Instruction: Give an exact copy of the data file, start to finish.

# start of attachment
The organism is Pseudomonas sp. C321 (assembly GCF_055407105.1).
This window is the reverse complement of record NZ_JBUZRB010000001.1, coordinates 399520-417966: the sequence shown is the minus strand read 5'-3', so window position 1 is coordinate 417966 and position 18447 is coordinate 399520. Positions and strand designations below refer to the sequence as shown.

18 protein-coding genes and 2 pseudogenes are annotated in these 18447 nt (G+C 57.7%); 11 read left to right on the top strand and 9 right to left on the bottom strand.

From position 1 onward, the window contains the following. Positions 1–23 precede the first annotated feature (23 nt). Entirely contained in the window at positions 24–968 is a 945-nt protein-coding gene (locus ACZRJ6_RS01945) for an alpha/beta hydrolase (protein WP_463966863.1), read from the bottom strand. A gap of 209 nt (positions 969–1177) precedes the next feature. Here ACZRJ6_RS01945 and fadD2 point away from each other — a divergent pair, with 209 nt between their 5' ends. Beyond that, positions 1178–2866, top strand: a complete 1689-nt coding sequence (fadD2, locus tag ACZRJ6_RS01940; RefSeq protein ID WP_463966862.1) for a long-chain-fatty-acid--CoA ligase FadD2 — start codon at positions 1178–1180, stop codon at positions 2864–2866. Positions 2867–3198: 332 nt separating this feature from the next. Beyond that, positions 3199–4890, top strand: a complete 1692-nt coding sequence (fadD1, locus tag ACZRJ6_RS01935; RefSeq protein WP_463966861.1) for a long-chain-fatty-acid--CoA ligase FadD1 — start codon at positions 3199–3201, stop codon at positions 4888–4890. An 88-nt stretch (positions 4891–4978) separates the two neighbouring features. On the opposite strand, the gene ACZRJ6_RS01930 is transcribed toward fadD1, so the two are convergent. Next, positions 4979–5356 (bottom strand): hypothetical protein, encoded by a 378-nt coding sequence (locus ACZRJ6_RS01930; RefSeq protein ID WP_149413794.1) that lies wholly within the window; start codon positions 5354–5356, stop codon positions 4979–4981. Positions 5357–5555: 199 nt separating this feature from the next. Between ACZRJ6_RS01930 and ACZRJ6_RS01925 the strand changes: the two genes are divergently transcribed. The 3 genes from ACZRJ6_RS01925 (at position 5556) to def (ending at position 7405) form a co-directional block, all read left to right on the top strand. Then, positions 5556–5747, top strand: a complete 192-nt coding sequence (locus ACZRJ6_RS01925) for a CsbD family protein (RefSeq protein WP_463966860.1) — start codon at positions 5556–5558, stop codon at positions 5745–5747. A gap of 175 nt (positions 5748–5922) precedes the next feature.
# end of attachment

The organism is Pseudomonas sp. C321 (assembly GCF_055407105.1).
This window is the reverse complement of record NZ_JBUZRB010000001.1, coordinates 399520-417966: the sequence shown is the minus strand read 5'-3', so window position 1 is coordinate 417966 and position 18447 is coordinate 399520. Positions and strand designations below refer to the sequence as shown.

18 protein-coding genes and 2 pseudogenes are annotated in these 18447 nt (G+C 57.7%); 11 read left to right on the top strand and 9 right to left on the bottom strand.

From position 1 onward, the window contains the following. Positions 1–23 precede the first annotated feature (23 nt). Entirely contained in the window at positions 24–968 is a 945-nt protein-coding gene (locus ACZRJ6_RS01945) for an alpha/beta hydrolase (protein WP_463966863.1), read from the bottom strand. A gap of 209 nt (positions 969–1177) precedes the next feature. Here ACZRJ6_RS01945 and fadD2 point away from each other — a divergent pair, with 209 nt between their 5' ends. Beyond that, positions 1178–2866, top strand: a complete 1689-nt coding sequence (fadD2, locus tag ACZRJ6_RS01940; RefSeq protein ID WP_463966862.1) for a long-chain-fatty-acid--CoA ligase FadD2 — start codon at positions 1178–1180, stop codon at positions 2864–2866. Positions 2867–3198: 332 nt separating this feature from the next. Beyond that, positions 3199–4890, top strand: a complete 1692-nt coding sequence (fadD1, locus tag ACZRJ6_RS01935; RefSeq protein WP_463966861.1) for a long-chain-fatty-acid--CoA ligase FadD1 — start codon at positions 3199–3201, stop codon at positions 4888–4890. An 88-nt stretch (positions 4891–4978) separates the two neighbouring features. On the opposite strand, the gene ACZRJ6_RS01930 is transcribed toward fadD1, so the two are convergent. Next, positions 4979–5356 (bottom strand): hypothetical protein, encoded by a 378-nt coding sequence (locus ACZRJ6_RS01930; RefSeq protein ID WP_149413794.1) that lies wholly within the window; start codon positions 5354–5356, stop codon positions 4979–4981. Positions 5357–5555: 199 nt separating this feature from the next. Between ACZRJ6_RS01930 and ACZRJ6_RS01925 the strand changes: the two genes are divergently transcribed. The 3 genes from ACZRJ6_RS01925 (at position 5556) to def (ending at position 7405) form a co-directional block, all read left to right on the top strand. Then, positions 5556–5747, top strand: a complete 192-nt coding sequence (locus ACZRJ6_RS01925) for a CsbD family protein (RefSeq protein WP_463966860.1) — start codon at positions 5556–5558, stop codon at positions 5745–5747. A gap of 175 nt (positions 5748–5922) precedes the next feature.